On August 30, 2017, Petitioner informed the Jalisco court that Respondent had left Mexico with Z.F.M.Z. (Second R&R 4:20-21) (citing Trial Exhibit 14); (Resp. at 6, ECF No. 69) (citing Trial Exhibits 8 and 9). That same day, the Jalisco court entered an Order prohibiting Respondent from leaving Mexico with Z.F.M.Z., set a hearing for September 8, 2017, and authorized a warrant for Respondent's arrest. (Jalisco Court Order at 3, Ex. 8 to Petitioner's Resp. (Trial Exhibit 14), ECF No. 69-9); (Official Communication at 6, Exhibit 11 to Petitioner's Resp. (Trial Exhibit 19), ECF No. 69-12). Respondent, however, failed to appear at the September 8, 2017 hearing. (Second R&R 5:3-5) (citing Trial Ex. 19 at Castro 000139). The Jalisco court then received a letter on September 13, 2017, from Respondent, stating that she would be staying in the United States indefinitely with Z.F.M.Z. (Id.). Moreover, as of August 31, 2017, Respondent had enrolled Z.F.M.Z. in a Las Vegas, Nevada elementary school. (Trial Tr. 139:15-141:10).

         On July 4, 2018, Petitioner filed an initial application for the return of Z.F.M.Z. with the Jalisco court, naming the Jalisco court judge as the petitioner. (Second R&R 5:19-21); (Compl. at 6, ¶ 29, ECF No. 1). That application was returned, however, as needing more information. (Compl. at 6, ¶¶ 29-30). Petitioner then submitted a complete application to the Mexican Central Authority on August 20, 2018. (Id.). About three days later, the United States Department of State received that application. (Id.).

         C. Petitioner Files a Complaint in This Court Pursuant to the Hague Convention

         On September 7, 2018, Petitioner filed her Complaint with the Court, (ECF No. 1), seeking the return of Z.F.M.Z. to Mexico pursuant to the Hague Convention. Roughly eight days later, upon Petitioner's emergency request, the Court imposed a temporary restriction on Respondent from leaving the Court's jurisdiction with Z.F.M.Z. (Order 1:22-25, 3:7-4:4, ECF No. 4). On September 21, 2018, the Court extended that restriction for the remainder of the case. (Mins. Proceedings, ECF No. 7).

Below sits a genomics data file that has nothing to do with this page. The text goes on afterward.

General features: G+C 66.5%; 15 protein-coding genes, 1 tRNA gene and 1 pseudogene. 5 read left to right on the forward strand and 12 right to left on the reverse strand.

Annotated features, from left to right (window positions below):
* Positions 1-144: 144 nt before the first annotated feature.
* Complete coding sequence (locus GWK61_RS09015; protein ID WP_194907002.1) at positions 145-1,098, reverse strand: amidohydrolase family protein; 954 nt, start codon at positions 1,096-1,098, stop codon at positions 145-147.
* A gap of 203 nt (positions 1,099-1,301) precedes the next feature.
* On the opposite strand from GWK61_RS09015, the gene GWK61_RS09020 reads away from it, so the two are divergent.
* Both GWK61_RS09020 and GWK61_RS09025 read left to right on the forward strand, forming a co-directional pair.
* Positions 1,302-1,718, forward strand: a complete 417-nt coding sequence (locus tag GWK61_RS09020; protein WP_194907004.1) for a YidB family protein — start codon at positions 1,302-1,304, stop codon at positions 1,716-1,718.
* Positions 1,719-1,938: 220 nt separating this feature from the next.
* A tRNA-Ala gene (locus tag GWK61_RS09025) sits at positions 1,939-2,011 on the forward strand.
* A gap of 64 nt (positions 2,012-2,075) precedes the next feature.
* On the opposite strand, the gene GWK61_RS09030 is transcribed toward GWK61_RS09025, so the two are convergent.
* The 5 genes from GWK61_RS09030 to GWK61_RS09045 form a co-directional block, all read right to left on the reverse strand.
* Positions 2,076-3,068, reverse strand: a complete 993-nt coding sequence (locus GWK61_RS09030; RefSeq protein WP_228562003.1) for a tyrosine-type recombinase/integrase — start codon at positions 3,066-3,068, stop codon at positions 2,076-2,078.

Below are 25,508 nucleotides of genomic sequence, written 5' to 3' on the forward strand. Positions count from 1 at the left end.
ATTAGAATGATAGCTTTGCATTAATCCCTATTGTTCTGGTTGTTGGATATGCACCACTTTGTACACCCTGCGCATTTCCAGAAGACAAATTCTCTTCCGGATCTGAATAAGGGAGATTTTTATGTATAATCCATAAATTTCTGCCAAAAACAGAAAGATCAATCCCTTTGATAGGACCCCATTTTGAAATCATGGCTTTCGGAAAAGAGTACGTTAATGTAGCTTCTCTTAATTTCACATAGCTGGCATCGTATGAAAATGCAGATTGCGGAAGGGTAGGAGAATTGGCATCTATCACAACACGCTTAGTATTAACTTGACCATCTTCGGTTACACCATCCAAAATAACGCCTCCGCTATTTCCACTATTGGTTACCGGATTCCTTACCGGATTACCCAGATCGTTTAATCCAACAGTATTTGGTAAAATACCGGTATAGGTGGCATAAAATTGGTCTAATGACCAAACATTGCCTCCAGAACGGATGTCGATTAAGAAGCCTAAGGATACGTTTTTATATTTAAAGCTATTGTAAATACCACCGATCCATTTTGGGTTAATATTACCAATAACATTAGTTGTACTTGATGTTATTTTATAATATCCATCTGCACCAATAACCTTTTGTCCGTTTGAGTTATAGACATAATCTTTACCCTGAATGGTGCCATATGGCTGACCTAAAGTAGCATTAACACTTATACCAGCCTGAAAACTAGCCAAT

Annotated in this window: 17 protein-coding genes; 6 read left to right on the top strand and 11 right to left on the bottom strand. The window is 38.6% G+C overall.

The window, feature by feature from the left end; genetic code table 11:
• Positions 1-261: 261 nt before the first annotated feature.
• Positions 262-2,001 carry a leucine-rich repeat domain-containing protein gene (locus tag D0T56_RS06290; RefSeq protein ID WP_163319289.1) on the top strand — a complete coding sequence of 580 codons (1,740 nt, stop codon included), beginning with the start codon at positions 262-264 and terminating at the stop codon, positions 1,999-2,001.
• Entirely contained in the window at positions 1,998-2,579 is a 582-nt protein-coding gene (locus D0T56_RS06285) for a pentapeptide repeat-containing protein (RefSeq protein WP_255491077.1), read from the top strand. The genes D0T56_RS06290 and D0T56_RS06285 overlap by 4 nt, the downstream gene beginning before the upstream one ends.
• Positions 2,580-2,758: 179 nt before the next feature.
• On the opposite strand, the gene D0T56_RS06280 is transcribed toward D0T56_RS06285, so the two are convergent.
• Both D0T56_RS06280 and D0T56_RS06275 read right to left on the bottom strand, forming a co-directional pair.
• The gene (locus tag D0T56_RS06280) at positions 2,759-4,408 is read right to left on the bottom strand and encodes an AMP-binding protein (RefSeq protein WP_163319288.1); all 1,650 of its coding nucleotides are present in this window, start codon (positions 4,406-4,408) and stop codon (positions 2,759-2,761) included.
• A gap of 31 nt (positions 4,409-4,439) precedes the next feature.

During a case-management conference on September 26, 2018, the Court imposed a visitation schedule, which declared that, “[p]ending the conclusion of this case, ” Petitioner could exercise visitation with Z.F.M.Z. “every weekend from 9:00 a.m. on Saturdays to 5:00 p.m. on Sundays.” (Scheduling Order 2:22-3:3, ECF No. 13); (Mins. Proceedings, ECF No. 12). That same day, the Court filed an Emergency Order, (ECF No. 11), referring this case to the Pro Bono Program in order for Respondent to obtain counsel.

         One day after the Court's case-management conference, Respondent obtained a guardianship order over Z.F.M.Z. from the Family Division of the Eighth Judicial District Court for Clark County, Nevada. (First R&R 7-10, ECF No. 35) (stating that Respondent obtained a temporary guardianship order on September 27, 2018). Petitioner soon after filed a motion to vacate that guardianship order. (Mot. Sanctions at 5, ECF No. 14); (Mot. Sanctions at 8-9, ECF No. 26).

         On October 18, 2018, Richard C. Gordon, Adam Q. Tully, and Evan G. Hall, with the law firm of Snell & Wilmer, L.L.P., appeared as Respondent's pro bono counsel. (Notices of Appearance, ECF Nos. 20-22). The Court then held an evidentiary hearing on the merits of this case on November 9, 2018, with Judge Hoffman presiding. (Mins. Proceedings, ECF No. 46). Judge Hoffman filed a Report and Recommendation concerning the merits of Petitioner's Complaint on November 29, 2018. (Second R&R, ECF No. 56), which recommended, among other things, that the Court grant Petitioner's Complaint pursuant to the Hague Convention, and order Respondent to return Z.F.M.Z to Mexico. (Id. 22:17-25). Respondent thereafter filed a timely Objection to that Report and Recommendation. (Obj., ECF No. 60). On April 16, 2019, the Court held a hearing for oral argument to address that Objection and an earlier Objection to a separate Report and Recommendation. (Mins. Proceedings, ECF No. 81).


         A party may file specific written objections to the findings and recommendations of a United States Magistrate Judge made pursuant to Local Rule IB 1-4. 28 U.S.C. § 636(b)(1)(B); D. Nev. Local R. IB 3-2. Upon the filing of such objections, the Court must make a de novo determination of those portions of the Report to which objections are made. Id. The Court may accept, reject, or modify, in whole or in part, the findings or recommendations made by the Magistrate Judge. 28 U.S.C. § 636(b)(1); D. Nev. Local R. IB 3-2(b).

         III. ...